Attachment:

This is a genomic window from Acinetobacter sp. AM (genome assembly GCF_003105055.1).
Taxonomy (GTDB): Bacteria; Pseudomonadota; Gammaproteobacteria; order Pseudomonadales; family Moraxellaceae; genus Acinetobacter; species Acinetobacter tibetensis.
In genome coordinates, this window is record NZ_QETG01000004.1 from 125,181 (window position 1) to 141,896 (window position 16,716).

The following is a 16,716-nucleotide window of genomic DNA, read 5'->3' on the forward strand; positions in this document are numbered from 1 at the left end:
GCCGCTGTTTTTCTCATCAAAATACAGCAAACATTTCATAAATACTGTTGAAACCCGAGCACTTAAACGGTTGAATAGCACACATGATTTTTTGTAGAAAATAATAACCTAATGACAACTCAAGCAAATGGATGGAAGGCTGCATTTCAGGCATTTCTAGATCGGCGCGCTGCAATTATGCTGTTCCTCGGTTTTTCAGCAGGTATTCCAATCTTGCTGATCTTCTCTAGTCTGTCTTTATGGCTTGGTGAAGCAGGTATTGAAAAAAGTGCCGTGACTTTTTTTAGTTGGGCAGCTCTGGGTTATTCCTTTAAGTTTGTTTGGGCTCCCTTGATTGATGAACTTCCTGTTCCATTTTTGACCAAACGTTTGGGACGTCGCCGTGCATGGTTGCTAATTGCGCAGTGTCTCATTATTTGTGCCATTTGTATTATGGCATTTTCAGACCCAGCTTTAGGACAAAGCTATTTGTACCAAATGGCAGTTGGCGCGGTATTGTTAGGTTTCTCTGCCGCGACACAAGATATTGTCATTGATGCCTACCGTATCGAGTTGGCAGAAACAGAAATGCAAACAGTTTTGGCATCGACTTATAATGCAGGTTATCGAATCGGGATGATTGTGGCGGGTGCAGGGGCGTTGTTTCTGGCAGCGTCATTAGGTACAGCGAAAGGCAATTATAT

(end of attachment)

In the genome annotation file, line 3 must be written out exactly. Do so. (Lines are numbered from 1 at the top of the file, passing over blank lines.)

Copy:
In genome coordinates, this window is record NZ_QETG01000004.1 from 125,181 (window position 1) to 141,896 (window position 16,716).